k. Best manager of this era? Tony LaRussa or Buck Showalter?
l. Maybe it's because I'm 55 and I respect, but am not ruled by, the new baseball metrics, but Miguel Cabrera winning the Triple Crown is a very big deal to me.
m. Of course I watched the presidential debate. But I've told my editors I wouldn't be throwing out any partisan or non-partisan opinions on the race. Sorry. I know how many of you look forward to my well-informed take on politics.
n. So would I be allowed to say that the annual cost to every man, woman and child in the United States for PBS is $1.35, or should I keep that to myself?
o. Coffeenerdness: Green Mountain French Roast in the Keurig cups, which the NBC Sports Network has at its studios in Stamford, Conn., is the best brewed-turned-instant coffee I've had.
p. Beernerdness: I'd be the last to complain about the best beer on earth, Allagash White of Portland, Maine, except in this regard: I keep looking for it in places in New Jersey (I've given up on most spots in New York, other than bars where it's on tap), and shopkeepers listed as sellers on the Allagash site either have one four-pack of it left, or are sold out, and invariably say, "It's hard to keep this stuff in stock." I guess Allagash shouldn't make such a great product -- or maybe I should shut up about how good a beer it is.
q. Attention, idiots lording over hockey: You understand, don't you, that fairly soon you're going to ruin a very good thing? Two job actions in the last 18 years have robbed the public of 1,698 games, and the league has canceled the first two weeks of this season.
r. Congrats, Jennifer Livingston of WKBT TV in La Crosse, Wis., for standing up to the emailer who called you a bad role model for girls in the community because you're overweight.
s. No desire to see the final days of The Office. Not even DVRing it. Am I wrong?
t. Finally, my unending thanks to all of you for your support of Steve Gleason's ALS Residence in New Orleans. From this column and Twitter, you've contributed $58,540 as of this morning (the site doesn't include a check for $8,000 from one incredible supporter), so thanks a lot.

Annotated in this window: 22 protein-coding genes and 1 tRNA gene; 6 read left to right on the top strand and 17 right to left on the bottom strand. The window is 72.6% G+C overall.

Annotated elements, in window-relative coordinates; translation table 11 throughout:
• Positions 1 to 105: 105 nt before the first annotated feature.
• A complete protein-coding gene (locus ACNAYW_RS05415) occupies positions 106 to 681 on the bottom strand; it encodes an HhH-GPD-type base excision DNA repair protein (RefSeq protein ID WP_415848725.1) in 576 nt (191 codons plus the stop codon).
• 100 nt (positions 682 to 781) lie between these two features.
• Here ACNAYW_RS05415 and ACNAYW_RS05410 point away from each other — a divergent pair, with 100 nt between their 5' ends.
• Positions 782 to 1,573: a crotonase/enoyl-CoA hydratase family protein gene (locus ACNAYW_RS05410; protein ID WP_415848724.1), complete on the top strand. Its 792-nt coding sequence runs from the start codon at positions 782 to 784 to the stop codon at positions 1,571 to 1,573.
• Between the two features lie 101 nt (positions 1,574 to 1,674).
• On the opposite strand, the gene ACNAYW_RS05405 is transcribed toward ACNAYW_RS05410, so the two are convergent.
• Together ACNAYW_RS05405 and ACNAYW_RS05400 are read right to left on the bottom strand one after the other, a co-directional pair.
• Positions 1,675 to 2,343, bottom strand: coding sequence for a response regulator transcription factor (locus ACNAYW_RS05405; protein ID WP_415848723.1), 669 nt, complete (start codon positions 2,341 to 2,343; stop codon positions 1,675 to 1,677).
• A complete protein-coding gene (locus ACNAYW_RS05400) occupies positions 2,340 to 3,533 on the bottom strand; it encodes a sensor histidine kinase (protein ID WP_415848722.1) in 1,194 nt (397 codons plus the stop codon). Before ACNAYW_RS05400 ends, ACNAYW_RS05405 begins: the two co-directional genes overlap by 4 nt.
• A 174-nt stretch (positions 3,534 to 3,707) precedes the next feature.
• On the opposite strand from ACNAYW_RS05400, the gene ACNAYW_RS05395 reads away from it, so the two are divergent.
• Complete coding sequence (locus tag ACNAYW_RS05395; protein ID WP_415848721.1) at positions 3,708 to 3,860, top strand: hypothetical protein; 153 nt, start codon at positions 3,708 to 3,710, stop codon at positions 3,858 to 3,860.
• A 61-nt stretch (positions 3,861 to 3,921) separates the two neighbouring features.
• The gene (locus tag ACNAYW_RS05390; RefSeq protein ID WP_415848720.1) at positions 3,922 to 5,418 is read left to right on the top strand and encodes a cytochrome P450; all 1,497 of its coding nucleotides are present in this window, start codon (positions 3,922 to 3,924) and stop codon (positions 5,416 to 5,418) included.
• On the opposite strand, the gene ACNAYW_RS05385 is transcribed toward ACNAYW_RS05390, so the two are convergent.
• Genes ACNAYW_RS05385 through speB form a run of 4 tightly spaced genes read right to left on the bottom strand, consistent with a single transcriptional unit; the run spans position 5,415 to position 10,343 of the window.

Darlington, of NFL.com, wrote a terrific story about the health problems that caused Brian Hartline to lose his appendix and 25 pounds in June when his digestive system shut down. To think that he could be the NFL leading receiver a quarter of the way through the season (in yardage) is pretty amazing when you read Darlington's story.
I've got Houston 33, Jets 13 tonight in the Meadowlands, but the smoke signals coming out of Florham Park, N.J., where the Jets train, were of a team that's mad as heck and not going to take getting pushed around, particularly in the run game.
Coming off a game in which the Jets were outrushed 245-45, it's the only approach Ryan could take. They can't stop the run, and Shonn Greene is just a guy. "We had nosebleed Wednesday,'' Ryan said after the first practice of the week, which actually was Thursday because of the day-later Monday night scheduled this week. "We put in an extra period. This was one of our coach's ideas and we thought it was a great one. I challenged the staff to come up with things that we think will help our team. One of the things was to have a little period, maybe an eight-minute period, where it's just base runs versus your defense. It's ones versus ones and it's your base power running game against the defense ...
"We put guys out there and just put the ball down and said let's have at it. It was all runs ... I challenged our guys to really compete against each other and the only way to get better is when you go full-speed on each other. That's what we got back to and that's what we did. The period was over and you're thinking, 'Golly, I wish we could keep it going.' We thought we had to improve drastically, our run defense and being able to run the football.''
To put it mildly. I'd love to be able to say I'm convinced the Jets will turn their run game around, but I don't believe. I do think they'll have more resolve in the run defense and play Arian Foster better than they played Frank Gore last week. But with so many of Mark Sanchez's receiving weapons gone or playing hurt, I can't see them putting up enough points to compete with Houston.
The Adieu Haiku
Legend grows for Mr. Luck.
He won one for Chuck.
Cazeneuve: Senators "running on empty" heading back to Pittsburgh
Kings take 3-2 series lead with 3-0 shutout of Sharks